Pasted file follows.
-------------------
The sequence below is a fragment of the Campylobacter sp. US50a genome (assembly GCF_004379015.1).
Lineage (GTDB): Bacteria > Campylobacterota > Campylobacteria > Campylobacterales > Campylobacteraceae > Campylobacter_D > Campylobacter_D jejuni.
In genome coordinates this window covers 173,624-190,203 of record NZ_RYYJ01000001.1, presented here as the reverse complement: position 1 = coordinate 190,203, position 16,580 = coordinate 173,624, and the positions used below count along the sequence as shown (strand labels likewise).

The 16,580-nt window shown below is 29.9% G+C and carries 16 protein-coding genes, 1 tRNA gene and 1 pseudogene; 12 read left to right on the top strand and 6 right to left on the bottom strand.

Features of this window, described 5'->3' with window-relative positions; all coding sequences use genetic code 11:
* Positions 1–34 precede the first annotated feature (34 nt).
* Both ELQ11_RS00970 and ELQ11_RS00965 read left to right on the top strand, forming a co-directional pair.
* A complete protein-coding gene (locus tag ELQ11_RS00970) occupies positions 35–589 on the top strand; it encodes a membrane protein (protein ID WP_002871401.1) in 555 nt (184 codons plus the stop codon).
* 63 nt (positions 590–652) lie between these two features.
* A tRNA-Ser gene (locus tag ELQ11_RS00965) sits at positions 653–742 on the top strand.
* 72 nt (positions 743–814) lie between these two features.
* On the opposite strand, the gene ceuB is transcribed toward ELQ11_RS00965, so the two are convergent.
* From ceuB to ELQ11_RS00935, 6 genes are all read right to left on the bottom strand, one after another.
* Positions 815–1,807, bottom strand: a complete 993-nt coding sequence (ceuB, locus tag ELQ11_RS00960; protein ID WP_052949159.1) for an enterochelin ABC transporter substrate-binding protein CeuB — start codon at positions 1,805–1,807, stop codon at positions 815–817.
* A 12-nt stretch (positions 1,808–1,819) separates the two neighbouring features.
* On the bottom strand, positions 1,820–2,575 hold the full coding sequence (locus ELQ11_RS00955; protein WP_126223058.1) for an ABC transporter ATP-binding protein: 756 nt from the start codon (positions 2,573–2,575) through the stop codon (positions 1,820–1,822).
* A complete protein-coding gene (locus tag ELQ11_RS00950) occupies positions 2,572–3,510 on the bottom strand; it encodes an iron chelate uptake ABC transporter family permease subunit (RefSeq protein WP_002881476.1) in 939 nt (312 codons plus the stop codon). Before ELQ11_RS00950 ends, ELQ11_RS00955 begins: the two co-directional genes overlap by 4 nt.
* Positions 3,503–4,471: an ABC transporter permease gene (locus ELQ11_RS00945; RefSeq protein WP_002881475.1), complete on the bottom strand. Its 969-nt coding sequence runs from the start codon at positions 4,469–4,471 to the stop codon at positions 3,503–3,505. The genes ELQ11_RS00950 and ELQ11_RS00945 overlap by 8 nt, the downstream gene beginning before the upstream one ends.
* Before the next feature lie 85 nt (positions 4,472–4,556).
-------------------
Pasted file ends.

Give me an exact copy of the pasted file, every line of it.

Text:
The sequence below is a fragment of the Campylobacter sp. US50a genome (assembly GCF_004379015.1).
Lineage (GTDB): Bacteria > Campylobacterota > Campylobacteria > Campylobacterales > Campylobacteraceae > Campylobacter_D > Campylobacter_D jejuni.
In genome coordinates this window covers 173,624-190,203 of record NZ_RYYJ01000001.1, presented here as the reverse complement: position 1 = coordinate 190,203, position 16,580 = coordinate 173,624, and the positions used below count along the sequence as shown (strand labels likewise).

The 16,580-nt window shown below is 29.9% G+C and carries 16 protein-coding genes, 1 tRNA gene and 1 pseudogene; 12 read left to right on the top strand and 6 right to left on the bottom strand.

Features of this window, described 5'->3' with window-relative positions; all coding sequences use genetic code 11:
* Positions 1–34 precede the first annotated feature (34 nt).
* Both ELQ11_RS00970 and ELQ11_RS00965 read left to right on the top strand, forming a co-directional pair.
* A complete protein-coding gene (locus tag ELQ11_RS00970) occupies positions 35–589 on the top strand; it encodes a membrane protein (protein ID WP_002871401.1) in 555 nt (184 codons plus the stop codon).
* 63 nt (positions 590–652) lie between these two features.
* A tRNA-Ser gene (locus tag ELQ11_RS00965) sits at positions 653–742 on the top strand.
* 72 nt (positions 743–814) lie between these two features.
* On the opposite strand, the gene ceuB is transcribed toward ELQ11_RS00965, so the two are convergent.
* From ceuB to ELQ11_RS00935, 6 genes are all read right to left on the bottom strand, one after another.
* Positions 815–1,807, bottom strand: a complete 993-nt coding sequence (ceuB, locus tag ELQ11_RS00960; protein ID WP_052949159.1) for an enterochelin ABC transporter substrate-binding protein CeuB — start codon at positions 1,805–1,807, stop codon at positions 815–817.
* A 12-nt stretch (positions 1,808–1,819) separates the two neighbouring features.
* On the bottom strand, positions 1,820–2,575 hold the full coding sequence (locus ELQ11_RS00955; protein WP_126223058.1) for an ABC transporter ATP-binding protein: 756 nt from the start codon (positions 2,573–2,575) through the stop codon (positions 1,820–1,822).
* A complete protein-coding gene (locus tag ELQ11_RS00950) occupies positions 2,572–3,510 on the bottom strand; it encodes an iron chelate uptake ABC transporter family permease subunit (RefSeq protein WP_002881476.1) in 939 nt (312 codons plus the stop codon). Before ELQ11_RS00950 ends, ELQ11_RS00955 begins: the two co-directional genes overlap by 4 nt.
* Positions 3,503–4,471: an ABC transporter permease gene (locus ELQ11_RS00945; RefSeq protein WP_002881475.1), complete on the bottom strand. Its 969-nt coding sequence runs from the start codon at positions 4,469–4,471 to the stop codon at positions 3,503–3,505. The genes ELQ11_RS00950 and ELQ11_RS00945 overlap by 8 nt, the downstream gene beginning before the upstream one ends.
* Before the next feature lie 85 nt (positions 4,472–4,556).